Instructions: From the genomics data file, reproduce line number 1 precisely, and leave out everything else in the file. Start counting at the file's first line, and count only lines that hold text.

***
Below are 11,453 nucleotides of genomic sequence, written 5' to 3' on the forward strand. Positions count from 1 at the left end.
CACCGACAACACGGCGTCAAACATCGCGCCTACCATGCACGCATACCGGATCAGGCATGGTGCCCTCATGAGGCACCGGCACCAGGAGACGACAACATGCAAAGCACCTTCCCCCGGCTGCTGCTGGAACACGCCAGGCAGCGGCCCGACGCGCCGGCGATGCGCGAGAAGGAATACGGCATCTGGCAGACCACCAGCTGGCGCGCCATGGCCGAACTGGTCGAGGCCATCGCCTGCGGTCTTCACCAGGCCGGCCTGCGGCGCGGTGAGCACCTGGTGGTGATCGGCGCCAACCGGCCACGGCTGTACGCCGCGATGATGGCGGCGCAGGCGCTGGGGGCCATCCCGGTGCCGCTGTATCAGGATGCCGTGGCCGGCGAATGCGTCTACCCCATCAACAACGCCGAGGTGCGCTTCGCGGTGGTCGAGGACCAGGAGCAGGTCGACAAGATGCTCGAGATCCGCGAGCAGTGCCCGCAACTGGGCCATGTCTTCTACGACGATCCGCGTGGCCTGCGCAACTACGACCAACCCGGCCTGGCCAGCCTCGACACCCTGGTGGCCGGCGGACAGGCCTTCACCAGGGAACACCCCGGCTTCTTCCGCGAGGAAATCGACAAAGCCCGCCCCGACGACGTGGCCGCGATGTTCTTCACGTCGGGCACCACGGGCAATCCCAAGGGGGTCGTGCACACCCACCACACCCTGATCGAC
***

Below are 11,453 nucleotides of genomic sequence, written 5' to 3' on the forward strand. Positions count from 1 at the left end.